“I think people who come up with bizarre names for their children tend to feel that they couldn’t live the life they wanted to, and they feel that they have been hindered by many rules and restrictions. The only freedom they have at their disposal, they think, is the right to name their child.”

From Hi, My Name Is Héloïse by Héloïse Chung (formerly Kathy Bryant):

I leaned toward names made of calm, feminine sounds that never sounded like someone was yelling at you. The harsh K in Kathy conjured up my mother’s words for me: kigibe, keoji, shikkeuro. Korean for girl, beggar, and shut up. But I still wasn’t ready. I switched from Kathy to “Kate,” which felt like a small step, but not one nearly big enough.

[…]

Once the universe gave me the OK, a little space seemed to open up for the name to find me. And so it was that Héloïse fluttered into my head one day, devastatingly perfect. I’m not sure exactly where it came from. Perhaps some derivation of Luisita (a friend) or Elio (a boy I used to babysit). I guess I have a thing for L names. I honed it, trying it with and without the H and with and without the diacritics. I didn’t want them to be an affectation. Is it gauche to use French spelling if you don’t even speak French? Eff it, I went with the French.

From Why and how Ontarians change their names in the 21st century by Eric Andrew-Gee in The Globe and Mail:

Some change their names by truncation, some by hyphenation, others by amalgamation, others by invention. Some changes are banal, done for everyday reasons – a divorce, a marriage, a mistransliteration (an imprecise conversion from one alphabet to another) – while others are poignant, playful, even poetic.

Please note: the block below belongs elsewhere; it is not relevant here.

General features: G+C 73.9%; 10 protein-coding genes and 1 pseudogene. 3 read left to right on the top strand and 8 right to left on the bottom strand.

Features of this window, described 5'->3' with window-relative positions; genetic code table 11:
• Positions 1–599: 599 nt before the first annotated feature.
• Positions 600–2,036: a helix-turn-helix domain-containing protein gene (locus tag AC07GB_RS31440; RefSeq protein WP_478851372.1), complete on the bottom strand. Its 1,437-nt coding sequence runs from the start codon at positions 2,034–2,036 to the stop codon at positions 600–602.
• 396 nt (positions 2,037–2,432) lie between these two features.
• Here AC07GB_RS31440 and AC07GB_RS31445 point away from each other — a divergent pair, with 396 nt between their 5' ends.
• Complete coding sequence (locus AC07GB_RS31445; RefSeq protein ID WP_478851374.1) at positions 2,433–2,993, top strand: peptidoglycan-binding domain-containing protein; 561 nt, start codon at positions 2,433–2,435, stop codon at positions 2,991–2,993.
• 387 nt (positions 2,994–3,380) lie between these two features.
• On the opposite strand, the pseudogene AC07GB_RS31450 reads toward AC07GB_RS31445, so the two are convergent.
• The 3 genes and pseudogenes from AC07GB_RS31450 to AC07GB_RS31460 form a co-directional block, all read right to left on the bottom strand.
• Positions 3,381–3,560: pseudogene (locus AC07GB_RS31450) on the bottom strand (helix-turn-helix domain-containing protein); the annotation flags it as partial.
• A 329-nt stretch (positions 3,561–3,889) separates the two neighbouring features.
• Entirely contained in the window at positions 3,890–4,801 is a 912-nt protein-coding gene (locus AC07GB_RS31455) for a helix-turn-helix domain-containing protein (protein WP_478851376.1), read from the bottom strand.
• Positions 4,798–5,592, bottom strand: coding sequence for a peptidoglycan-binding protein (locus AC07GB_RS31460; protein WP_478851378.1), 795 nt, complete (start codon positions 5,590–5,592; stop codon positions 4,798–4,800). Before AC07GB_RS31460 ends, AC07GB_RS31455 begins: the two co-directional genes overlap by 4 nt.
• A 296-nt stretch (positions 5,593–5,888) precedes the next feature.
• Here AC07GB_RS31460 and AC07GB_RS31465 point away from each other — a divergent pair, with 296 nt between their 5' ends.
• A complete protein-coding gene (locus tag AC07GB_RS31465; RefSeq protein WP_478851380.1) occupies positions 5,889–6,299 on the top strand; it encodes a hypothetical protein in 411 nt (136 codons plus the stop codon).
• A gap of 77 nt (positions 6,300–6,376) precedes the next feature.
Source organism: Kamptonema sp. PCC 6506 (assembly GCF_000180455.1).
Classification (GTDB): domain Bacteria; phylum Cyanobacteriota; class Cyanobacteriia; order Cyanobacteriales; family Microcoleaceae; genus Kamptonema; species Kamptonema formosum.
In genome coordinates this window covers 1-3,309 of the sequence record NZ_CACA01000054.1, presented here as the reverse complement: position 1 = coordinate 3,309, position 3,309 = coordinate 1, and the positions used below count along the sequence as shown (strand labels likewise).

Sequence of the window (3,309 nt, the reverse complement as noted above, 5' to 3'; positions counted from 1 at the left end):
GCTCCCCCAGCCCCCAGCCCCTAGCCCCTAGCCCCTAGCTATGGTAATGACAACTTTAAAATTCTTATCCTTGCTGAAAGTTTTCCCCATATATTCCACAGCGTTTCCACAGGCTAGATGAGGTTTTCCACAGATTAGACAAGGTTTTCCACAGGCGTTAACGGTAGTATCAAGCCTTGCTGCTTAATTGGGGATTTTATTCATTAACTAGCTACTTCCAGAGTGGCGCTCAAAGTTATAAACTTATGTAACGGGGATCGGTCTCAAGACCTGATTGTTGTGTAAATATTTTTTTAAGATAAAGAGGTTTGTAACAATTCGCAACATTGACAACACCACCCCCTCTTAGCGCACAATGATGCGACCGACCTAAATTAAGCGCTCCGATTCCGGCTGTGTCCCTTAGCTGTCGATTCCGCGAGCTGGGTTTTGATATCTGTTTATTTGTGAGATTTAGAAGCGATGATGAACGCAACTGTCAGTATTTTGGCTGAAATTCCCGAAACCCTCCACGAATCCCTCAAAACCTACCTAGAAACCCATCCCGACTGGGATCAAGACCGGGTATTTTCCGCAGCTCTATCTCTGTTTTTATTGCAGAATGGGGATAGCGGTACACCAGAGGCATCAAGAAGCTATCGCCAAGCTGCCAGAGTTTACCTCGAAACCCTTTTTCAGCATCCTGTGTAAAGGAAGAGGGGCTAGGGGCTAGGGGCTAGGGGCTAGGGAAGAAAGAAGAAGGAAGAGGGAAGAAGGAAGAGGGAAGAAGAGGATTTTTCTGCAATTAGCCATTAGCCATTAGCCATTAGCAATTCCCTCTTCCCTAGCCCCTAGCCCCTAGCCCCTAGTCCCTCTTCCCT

When I asked people about their choice while reporting this story, virtually no one was glib. Many would go on and on, grateful to talk about a decision that cuts to the marrow of who they are. Others became tearful and, in some cases, shuddered audibly at the sound of their birth names. Some even declined to discuss the subject.

For more name-related quotes, check out the name quotes category.


The Musical Baby Name Anona

anona, sheet music, 1903Music has introduced dozens of new names (like Rhiannon, Monalisa, and Alize) to the baby name charts.

I believed for a long time that Dardanella was the first of these introduced-by-song names. It bounded onto the charts in 1920 — before the widespread usage of radio and record players, impressively. This must make it one-of-a-kind, right?

Nope. I’ve since gone back over the early name lists and discovered a musical name that debuted on the charts a whopping 17 years earlier, in 1903. That name is Anona:

  • 1908: 8 baby girls named Anona
  • 1907: 6 baby girls named Anona
  • 1906: 12 baby girls named Anona
  • 1905: 22 baby girls named Anona
  • 1904: 22 baby girls named Anona
  • 1903: 7 baby girls named Anona [debut]
  • 1902: unlisted

The SSA’s early name lists are relatively unreliable, so here are the Social Security Death Index (SSDI) numbers for the same time-span: